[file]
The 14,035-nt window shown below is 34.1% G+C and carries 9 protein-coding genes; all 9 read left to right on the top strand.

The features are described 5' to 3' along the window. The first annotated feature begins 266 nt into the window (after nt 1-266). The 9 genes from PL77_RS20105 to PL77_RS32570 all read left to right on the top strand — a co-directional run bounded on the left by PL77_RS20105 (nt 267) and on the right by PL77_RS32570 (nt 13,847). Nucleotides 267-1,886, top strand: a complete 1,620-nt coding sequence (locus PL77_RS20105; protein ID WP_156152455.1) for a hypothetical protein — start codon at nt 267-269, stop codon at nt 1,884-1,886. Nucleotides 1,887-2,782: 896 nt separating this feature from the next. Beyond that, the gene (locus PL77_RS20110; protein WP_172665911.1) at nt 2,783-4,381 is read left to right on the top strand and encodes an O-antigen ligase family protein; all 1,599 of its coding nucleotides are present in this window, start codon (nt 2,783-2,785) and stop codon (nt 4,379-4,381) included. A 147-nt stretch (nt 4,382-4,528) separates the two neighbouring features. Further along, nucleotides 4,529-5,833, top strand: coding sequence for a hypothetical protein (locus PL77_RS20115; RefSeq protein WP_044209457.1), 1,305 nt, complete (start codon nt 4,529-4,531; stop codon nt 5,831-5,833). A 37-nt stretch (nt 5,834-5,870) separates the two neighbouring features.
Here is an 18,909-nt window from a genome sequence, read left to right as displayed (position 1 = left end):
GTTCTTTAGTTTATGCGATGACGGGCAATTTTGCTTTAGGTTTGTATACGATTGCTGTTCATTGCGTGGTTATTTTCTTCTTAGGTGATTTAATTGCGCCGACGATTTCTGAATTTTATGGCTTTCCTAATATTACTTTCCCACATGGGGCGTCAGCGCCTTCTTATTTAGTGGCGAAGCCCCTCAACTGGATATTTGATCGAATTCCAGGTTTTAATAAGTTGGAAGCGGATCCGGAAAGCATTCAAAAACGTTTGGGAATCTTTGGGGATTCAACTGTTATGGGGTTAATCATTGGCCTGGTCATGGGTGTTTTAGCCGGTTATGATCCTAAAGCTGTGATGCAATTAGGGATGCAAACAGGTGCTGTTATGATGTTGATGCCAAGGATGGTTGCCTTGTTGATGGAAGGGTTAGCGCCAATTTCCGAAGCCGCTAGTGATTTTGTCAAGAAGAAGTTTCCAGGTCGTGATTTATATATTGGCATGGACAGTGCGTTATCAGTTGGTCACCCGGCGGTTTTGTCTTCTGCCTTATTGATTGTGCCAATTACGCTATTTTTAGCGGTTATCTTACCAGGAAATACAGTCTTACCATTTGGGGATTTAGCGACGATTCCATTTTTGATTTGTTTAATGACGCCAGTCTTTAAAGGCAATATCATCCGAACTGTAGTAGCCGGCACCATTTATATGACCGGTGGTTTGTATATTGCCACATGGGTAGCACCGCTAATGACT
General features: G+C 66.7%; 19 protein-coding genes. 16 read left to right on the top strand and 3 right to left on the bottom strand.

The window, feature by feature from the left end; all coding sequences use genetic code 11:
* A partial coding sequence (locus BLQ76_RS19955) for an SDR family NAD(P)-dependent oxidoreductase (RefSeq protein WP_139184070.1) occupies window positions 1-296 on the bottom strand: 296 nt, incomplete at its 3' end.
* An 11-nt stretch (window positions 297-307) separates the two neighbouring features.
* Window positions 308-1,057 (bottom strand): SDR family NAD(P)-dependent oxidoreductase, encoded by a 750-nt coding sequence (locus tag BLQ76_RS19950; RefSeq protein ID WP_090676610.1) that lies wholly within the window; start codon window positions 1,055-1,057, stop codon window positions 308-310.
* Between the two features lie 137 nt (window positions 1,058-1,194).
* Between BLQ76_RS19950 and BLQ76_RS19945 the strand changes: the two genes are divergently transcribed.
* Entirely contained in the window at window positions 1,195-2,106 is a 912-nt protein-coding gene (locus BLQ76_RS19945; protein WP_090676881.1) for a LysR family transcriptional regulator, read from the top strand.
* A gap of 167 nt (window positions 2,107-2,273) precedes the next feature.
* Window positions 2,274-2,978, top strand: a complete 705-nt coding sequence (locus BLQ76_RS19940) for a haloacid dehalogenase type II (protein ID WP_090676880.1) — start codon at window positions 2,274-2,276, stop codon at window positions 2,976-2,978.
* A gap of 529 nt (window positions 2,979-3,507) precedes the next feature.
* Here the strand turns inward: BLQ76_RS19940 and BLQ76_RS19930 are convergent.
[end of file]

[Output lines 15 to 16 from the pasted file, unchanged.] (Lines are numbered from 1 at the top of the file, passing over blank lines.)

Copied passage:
* A gap of 529 nt (window positions 2,979-3,507) precedes the next feature.
* Here the strand turns inward: BLQ76_RS19940 and BLQ76_RS19930 are convergent.